Central Data Catalog

Citation Information

Type Working Paper
Title Ethnicity and child mortality in sub-Saharan Africa
Author(s)
Publication (Day/Month/Year) 1998
Abstract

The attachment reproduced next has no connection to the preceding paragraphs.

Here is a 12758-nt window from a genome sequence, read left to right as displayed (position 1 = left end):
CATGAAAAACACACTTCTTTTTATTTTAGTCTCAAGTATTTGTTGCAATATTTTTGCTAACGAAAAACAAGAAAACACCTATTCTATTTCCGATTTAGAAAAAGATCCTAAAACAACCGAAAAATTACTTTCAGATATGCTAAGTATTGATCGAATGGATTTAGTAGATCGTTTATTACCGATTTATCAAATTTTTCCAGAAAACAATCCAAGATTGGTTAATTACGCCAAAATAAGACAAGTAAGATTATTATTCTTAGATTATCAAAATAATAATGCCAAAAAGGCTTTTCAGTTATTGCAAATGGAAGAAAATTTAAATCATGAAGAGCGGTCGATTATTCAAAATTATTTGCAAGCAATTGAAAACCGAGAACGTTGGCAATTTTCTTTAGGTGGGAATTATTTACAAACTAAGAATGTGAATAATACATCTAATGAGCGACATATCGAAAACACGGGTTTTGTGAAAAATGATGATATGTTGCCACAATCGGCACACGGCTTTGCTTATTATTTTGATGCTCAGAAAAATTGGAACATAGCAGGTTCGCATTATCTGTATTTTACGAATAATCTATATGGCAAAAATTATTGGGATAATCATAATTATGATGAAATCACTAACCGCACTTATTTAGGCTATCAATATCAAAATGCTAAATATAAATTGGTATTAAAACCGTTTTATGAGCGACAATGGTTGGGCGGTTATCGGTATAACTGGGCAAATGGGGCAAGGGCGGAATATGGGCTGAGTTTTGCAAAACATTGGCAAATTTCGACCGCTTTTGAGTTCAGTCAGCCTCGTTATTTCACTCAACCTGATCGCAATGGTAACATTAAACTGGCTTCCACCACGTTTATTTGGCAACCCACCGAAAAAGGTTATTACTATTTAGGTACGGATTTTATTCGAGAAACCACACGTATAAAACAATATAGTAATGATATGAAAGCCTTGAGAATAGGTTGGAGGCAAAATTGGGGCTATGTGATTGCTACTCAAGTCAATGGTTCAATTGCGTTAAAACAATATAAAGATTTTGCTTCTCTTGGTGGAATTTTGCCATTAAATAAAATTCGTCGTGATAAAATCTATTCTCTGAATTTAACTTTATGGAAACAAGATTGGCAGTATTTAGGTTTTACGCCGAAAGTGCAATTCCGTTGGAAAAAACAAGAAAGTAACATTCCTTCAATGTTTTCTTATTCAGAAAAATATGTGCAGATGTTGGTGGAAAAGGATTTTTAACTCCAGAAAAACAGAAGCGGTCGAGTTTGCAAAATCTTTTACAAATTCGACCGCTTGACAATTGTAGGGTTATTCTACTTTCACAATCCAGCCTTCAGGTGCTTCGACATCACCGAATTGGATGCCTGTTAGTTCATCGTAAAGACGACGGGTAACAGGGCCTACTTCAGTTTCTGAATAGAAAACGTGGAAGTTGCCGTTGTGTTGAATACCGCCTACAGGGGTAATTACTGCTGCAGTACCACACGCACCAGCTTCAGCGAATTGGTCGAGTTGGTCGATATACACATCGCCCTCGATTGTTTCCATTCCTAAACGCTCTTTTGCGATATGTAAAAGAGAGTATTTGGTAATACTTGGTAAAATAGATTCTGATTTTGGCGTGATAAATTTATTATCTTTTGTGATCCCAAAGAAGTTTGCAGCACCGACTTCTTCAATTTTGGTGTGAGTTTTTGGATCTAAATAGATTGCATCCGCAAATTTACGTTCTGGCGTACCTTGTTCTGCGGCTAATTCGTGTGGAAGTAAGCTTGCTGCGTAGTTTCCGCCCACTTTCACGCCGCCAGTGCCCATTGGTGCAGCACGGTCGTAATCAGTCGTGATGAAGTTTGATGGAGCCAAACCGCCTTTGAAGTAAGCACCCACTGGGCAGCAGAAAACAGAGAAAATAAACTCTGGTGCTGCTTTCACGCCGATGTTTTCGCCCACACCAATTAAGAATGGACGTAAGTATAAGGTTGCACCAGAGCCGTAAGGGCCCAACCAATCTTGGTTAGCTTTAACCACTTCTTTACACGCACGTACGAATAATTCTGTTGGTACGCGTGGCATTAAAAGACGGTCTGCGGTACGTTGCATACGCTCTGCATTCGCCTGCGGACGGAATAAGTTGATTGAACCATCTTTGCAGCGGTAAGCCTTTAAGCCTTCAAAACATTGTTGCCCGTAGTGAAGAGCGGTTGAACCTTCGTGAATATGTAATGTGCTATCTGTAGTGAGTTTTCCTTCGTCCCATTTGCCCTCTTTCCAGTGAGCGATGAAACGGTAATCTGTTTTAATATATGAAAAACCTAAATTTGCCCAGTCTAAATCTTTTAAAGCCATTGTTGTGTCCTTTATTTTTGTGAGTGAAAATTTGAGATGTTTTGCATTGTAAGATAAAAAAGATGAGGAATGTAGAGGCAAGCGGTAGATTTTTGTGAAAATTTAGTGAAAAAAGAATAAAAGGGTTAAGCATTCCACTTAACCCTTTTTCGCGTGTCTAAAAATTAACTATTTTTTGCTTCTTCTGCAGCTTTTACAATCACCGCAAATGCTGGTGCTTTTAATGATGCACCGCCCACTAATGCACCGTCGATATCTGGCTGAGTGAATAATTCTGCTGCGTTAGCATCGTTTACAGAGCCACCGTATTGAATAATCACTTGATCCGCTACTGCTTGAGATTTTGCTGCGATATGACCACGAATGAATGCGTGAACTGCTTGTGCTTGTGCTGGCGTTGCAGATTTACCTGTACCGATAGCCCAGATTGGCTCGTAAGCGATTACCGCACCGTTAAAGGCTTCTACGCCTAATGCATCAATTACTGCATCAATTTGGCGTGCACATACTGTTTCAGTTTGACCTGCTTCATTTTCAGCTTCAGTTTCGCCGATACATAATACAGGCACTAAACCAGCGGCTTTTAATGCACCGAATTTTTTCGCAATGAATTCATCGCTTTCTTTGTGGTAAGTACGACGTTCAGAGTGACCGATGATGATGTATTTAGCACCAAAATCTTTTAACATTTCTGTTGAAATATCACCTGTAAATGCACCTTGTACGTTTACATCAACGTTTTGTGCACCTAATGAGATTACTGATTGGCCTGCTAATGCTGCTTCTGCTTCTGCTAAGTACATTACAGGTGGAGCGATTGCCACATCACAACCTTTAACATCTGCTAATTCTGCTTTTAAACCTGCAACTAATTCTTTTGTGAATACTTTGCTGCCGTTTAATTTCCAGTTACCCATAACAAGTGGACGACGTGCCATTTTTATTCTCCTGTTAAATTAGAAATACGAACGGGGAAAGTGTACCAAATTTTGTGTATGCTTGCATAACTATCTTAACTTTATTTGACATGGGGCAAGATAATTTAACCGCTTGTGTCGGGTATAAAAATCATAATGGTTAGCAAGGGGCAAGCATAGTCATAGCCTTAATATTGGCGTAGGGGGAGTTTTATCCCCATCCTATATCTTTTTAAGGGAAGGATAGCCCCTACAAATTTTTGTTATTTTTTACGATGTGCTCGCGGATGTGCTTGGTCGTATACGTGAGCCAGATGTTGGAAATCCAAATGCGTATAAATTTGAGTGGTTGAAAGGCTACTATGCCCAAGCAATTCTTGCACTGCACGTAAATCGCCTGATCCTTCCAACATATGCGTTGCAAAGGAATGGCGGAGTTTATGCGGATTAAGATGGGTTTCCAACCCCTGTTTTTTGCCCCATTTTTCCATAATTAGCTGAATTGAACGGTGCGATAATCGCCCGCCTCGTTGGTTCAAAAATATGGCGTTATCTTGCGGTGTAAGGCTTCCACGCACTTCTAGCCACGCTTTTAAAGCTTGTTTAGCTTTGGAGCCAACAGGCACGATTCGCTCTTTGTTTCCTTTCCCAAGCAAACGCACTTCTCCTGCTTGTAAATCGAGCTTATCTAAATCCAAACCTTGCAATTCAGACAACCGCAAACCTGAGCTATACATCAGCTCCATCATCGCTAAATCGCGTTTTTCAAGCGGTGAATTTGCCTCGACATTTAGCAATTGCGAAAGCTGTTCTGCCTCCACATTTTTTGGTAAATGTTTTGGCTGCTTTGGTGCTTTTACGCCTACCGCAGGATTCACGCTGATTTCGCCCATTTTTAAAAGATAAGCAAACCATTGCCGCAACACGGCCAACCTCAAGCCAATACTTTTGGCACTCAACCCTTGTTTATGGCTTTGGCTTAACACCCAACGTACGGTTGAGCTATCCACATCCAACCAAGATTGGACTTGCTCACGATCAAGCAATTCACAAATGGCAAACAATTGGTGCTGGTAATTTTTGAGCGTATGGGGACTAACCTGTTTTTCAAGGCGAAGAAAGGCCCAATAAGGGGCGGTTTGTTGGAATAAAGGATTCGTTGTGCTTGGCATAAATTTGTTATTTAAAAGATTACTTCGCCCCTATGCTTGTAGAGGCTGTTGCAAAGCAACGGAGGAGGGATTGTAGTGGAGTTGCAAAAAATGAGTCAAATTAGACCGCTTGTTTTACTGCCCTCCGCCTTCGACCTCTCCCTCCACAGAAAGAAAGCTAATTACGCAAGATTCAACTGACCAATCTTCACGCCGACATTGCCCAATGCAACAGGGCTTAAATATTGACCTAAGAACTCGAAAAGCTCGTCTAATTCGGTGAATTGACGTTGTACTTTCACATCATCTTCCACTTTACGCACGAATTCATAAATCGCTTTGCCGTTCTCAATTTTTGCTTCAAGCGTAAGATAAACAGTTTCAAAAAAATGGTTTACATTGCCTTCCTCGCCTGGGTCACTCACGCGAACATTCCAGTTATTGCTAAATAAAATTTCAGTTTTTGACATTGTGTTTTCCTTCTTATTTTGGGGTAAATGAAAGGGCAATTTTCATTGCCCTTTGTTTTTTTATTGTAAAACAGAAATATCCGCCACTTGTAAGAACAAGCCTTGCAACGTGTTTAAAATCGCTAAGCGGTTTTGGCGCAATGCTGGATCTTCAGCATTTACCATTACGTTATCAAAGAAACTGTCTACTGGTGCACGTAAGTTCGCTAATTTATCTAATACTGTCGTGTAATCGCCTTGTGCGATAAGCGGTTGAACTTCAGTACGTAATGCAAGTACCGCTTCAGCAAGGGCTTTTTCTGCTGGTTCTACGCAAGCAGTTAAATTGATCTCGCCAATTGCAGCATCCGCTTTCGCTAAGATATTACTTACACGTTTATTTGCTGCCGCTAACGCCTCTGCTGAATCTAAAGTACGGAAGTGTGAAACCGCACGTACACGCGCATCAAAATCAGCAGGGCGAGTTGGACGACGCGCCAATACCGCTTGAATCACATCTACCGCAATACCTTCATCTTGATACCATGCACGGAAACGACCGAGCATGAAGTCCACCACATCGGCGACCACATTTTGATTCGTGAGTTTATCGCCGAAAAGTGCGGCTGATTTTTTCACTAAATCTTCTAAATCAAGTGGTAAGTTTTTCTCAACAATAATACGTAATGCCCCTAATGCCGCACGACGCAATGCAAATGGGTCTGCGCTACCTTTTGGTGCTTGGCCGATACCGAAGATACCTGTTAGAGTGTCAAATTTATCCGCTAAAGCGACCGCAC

Analysis of recent survey data reveals large differentials in child mortality among ethnic groups in countries throughout sub-Saharan Af- rica. These disparities correspond with the prominence of specific ethnic groups in the national political economy. In many countries where heads of state since independence have come from one or two ethnic groups—as in Côte d’Ivoire, Kenya, and Niger—these groups have experienced levels of early child mortality at least one-third lower than those of other groups. In other countries where there have been several transitions in state con- trol, as in Ghana and Uganda, descendants of precolonial kingdoms such as Ashanti and Buganda have experienced much lower mortality than oth- ers. In most countries, the lower mortality of potent ethnic groups—who typically represent small proportions of national populations—is strongly related to economic privilege. Persistent inequalities among African eth- nic groups deserve strong consideration in planning economic develop- ment and child health strategies

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